British Columbia's police watchdog is investigating its second police shooting in three days after officers killed a distressed man in Surrey early Saturday, sparking alarm from civil liberties advocates.
The Independent Investigations Office said police responded to reports of a suicidal man outside Surrey RCMP headquarters before a struggle ensued and he was fatally shot.
A police officer suffered a non-life-threatening gunshot wound and was taken to hospital, but was expected to be released later that afternoon.
The incident follows a fatal RCMP shooting in Dawson Creek on Thursday evening outside a BC Hydro public hearing on the contentious Site C dam project.
Officers responded to an unrelated complaint of a disturbance inside the event and encountered a masked man outside. Police have said he refused to comply with directions and was fatally shot.
B.C. Civil Liberties Association executive director Josh Paterson said police in the province have received more mental health and de-escalation training in recent years — yet shootings of people in apparent distress continue to happen.
"You can put in more training modules at police academies. How is that translating out into operations in the field?" he asked. "Police are entrusted with the ability to use force and to use lethal force. With that comes a really high standard of accountability."
The IIO has responded to six officer-involved shootings in B.C. since the beginning of April, including in Vancouver, Burnaby, Salmon Arm and Port Hardy.
Spokeswoman Kellie Kilpatrick said in the 2013-14 fiscal year there were five officer-involved shootings, while in 2014-15 there were 11.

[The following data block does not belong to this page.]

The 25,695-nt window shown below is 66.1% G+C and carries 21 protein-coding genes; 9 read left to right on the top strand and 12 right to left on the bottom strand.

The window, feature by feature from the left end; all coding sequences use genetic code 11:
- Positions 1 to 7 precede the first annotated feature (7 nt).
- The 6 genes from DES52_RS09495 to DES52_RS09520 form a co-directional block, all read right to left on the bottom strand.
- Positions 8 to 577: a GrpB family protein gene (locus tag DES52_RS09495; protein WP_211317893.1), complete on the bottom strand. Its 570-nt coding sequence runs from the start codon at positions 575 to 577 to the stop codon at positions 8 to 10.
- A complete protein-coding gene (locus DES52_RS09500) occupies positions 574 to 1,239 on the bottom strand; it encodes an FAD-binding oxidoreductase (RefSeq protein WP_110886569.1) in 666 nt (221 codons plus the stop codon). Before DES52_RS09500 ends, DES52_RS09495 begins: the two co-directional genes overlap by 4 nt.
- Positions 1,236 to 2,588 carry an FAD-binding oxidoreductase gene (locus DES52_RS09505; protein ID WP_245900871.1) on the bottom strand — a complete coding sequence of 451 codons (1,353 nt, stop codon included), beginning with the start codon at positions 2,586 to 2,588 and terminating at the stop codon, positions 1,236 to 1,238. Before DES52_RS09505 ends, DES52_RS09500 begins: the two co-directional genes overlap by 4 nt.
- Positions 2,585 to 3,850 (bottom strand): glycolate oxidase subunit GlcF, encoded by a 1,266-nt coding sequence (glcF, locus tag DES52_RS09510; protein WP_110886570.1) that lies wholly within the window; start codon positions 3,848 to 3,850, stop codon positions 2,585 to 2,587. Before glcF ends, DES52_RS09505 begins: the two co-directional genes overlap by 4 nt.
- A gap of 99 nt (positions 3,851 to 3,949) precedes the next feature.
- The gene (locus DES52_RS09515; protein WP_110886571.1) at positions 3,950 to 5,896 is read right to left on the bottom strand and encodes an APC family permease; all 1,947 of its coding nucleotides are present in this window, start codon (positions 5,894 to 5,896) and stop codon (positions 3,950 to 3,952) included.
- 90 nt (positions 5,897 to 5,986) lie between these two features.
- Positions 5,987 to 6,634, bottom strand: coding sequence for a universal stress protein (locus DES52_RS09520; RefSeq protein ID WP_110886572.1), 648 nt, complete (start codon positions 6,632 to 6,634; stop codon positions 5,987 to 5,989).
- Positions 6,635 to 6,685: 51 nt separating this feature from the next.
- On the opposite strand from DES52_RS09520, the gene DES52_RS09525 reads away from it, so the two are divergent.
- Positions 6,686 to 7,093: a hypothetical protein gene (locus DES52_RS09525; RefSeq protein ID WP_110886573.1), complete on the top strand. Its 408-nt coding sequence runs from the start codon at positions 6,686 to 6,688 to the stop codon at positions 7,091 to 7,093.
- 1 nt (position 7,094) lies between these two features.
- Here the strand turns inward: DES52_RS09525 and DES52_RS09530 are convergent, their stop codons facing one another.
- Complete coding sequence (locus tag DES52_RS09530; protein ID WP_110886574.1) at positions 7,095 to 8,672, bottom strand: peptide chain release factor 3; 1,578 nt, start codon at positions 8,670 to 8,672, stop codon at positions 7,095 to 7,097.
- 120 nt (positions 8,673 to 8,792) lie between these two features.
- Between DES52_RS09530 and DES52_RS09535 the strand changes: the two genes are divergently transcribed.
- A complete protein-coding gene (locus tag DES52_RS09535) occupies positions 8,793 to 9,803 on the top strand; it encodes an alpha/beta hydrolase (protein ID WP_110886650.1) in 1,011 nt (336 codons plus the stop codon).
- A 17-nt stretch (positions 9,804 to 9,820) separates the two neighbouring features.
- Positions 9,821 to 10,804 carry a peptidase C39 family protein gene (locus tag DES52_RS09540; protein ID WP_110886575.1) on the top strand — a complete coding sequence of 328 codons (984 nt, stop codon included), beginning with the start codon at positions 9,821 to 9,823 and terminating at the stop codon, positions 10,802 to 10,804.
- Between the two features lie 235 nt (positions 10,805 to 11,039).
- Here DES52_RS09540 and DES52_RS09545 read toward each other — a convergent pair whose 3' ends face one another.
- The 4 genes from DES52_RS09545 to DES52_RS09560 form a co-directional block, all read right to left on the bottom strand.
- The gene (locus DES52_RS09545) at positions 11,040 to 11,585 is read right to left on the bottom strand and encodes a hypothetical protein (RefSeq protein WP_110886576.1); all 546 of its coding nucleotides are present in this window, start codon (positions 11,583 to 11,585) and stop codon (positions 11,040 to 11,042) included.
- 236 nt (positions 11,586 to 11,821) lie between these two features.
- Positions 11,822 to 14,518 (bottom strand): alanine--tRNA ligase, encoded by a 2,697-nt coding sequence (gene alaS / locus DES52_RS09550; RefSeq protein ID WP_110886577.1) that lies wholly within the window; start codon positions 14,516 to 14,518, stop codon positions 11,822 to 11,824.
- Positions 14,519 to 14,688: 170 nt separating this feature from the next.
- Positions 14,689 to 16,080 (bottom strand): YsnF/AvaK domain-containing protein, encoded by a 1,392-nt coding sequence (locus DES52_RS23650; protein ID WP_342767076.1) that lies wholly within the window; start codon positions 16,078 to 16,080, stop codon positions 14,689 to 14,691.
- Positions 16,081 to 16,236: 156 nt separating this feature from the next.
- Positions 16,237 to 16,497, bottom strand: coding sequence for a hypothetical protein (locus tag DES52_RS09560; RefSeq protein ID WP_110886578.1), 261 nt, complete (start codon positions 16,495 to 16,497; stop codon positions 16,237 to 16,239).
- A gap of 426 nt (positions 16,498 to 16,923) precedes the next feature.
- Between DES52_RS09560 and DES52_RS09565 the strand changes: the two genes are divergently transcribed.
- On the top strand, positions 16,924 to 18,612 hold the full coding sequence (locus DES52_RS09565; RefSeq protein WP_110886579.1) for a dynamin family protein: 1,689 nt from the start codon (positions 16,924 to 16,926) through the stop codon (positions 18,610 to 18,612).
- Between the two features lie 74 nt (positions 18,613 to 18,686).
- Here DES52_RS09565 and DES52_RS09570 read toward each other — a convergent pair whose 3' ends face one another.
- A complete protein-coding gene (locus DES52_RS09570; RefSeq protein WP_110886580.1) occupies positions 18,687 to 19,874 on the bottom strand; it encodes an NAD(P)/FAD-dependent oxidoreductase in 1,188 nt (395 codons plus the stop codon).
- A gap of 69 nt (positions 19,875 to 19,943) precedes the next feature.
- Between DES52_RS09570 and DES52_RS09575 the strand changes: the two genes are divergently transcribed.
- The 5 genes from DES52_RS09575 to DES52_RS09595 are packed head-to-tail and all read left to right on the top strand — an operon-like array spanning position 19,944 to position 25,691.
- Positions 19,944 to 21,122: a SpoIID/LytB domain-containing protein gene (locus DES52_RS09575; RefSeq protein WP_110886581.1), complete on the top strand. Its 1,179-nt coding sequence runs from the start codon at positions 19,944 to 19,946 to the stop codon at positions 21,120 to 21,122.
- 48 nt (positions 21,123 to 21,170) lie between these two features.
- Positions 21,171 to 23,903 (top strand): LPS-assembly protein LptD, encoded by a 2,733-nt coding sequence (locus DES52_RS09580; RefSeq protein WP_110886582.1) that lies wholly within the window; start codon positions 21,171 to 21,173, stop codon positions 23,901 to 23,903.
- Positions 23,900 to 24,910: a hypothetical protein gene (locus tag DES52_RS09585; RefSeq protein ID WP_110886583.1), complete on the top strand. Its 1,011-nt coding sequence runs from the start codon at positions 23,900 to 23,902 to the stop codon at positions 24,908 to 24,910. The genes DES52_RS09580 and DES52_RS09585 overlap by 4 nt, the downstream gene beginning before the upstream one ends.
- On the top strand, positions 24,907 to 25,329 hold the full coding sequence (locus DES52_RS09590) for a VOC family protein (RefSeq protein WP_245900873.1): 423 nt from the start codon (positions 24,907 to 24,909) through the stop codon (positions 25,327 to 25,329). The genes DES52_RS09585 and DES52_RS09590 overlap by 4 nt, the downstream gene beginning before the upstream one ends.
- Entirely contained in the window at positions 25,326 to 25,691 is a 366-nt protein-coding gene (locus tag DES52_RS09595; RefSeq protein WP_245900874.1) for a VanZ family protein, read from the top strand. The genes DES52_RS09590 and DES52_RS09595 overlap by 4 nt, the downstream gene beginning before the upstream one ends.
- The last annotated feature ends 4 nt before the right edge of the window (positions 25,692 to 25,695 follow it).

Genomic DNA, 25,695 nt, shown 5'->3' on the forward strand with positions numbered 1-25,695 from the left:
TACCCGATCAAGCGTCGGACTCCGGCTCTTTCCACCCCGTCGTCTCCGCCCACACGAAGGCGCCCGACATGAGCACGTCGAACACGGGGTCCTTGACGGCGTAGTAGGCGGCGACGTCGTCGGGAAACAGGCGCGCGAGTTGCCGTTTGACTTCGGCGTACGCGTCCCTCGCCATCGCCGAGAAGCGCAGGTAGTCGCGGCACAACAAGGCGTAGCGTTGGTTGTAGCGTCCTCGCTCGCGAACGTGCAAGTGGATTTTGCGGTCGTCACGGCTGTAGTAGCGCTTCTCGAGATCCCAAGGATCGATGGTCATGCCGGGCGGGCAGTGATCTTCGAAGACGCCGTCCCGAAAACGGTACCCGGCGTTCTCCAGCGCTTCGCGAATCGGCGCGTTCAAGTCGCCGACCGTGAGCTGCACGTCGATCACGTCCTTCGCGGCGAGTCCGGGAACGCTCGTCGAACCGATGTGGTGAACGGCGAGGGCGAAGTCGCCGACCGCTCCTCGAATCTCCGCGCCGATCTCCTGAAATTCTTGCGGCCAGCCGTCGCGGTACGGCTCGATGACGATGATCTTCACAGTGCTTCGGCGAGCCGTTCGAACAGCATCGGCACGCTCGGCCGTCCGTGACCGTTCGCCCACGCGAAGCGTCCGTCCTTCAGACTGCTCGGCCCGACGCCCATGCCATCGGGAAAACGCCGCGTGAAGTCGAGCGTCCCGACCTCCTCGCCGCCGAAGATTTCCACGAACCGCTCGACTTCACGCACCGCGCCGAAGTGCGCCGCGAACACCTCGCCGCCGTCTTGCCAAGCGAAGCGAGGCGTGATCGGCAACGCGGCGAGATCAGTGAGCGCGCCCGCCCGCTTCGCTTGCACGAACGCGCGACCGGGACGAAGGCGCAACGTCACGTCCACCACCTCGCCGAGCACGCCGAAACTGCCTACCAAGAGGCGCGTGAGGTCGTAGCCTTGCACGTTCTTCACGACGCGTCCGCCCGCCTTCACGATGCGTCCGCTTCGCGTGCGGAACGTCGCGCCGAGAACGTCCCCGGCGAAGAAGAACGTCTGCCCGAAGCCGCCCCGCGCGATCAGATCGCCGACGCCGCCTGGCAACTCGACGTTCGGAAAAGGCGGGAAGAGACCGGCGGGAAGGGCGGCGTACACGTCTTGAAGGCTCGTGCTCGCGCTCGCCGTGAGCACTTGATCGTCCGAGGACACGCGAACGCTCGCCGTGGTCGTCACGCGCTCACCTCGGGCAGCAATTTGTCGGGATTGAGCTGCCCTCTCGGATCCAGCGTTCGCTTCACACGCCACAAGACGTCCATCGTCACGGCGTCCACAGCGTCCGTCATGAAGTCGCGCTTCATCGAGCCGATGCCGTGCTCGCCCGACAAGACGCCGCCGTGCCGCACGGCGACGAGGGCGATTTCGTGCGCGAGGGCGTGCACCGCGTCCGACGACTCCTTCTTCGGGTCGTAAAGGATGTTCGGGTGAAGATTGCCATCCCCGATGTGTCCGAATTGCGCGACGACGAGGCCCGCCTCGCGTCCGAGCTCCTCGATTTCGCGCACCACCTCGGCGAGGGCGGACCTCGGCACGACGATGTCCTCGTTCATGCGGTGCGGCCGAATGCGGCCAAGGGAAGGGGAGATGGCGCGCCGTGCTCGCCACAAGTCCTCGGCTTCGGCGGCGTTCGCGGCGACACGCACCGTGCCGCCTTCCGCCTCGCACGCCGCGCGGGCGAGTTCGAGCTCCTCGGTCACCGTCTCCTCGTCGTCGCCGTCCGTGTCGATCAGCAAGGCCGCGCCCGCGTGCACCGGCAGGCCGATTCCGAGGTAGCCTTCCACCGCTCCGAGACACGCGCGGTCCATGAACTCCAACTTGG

Kilpatrick said the office was "very busy" but had the resources to deal with the spate of shootings.
The Vancouver Police Department issued a report to the police board this week that reviewed the recommendations of two Ontario-based studies that looked at use of force when dealing with people who have mental illness.
Among the VPD's recommendations were to buy 200 more Tasers and provide more mental health training to officers most likely to come into contact with people in crisis.
Pivot Legal Society lawyer Doug King said B.C.'s police community must undergo the same kind of self-reflection that Toronto experienced when 19-year-old Sammy Yatim was shot by officers while holding a knife. He said Tasers can be a more effective tool to disarm someone.
"It seems we almost have a gap in our use of force techniques where it escalates very quickly to the use of a firearm, and the use of a firearm is almost always deadly," said King.
Kilpatrick has said a knife was recovered at the scene in Dawson Creek.
The B.C. Coroners Service has not released the dead man's identity but social media posts claim he was affiliated with the loosely-connected online activist group Anonymous.
Anonymous has no identifiable leadership and its members are known for wearing Guy Fawkes masks. Its members have claimed responsibility in the past for hacking incidents including the shutdown of the Cleveland city website last fall after the police shooting of 12-year-old Tamir Rice.
User jaymack9 tweeted on Thursday afternoon that an Anonymous "splinter group" was to attend the Site C meeting in Dawson Creek that night.
YourAnonNews tweeted to its 1.46 million followers Friday: "Ohai rcmpgrcpolice we would like to report a murder of one of our comrades by some of your officers. Shall we expect justice or cover up?"
The account retweeted a post by another user OpAnonDown on Saturday that vowed to identify the officer and to post his personal information online. It called for protests outside RCMP stations across Canada and said it would raise funds for the man's burial.
"We are all aware of this and we take all precautions," said Kilpatrick of the post.
She has not confirmed witness reports that the man killed was wearing a Guy Fawkes mask.
A cell phone video that appeared to show the aftermath of the shooting emerged on social media on Friday. It shows two officers standing over a man who was slumped on the ground in a pool of blood.
An officer appears to kick away an object from the man's hand before he is handcuffed and first aid is administered.
The IIO has not commented on the authenticity of the Facebook video.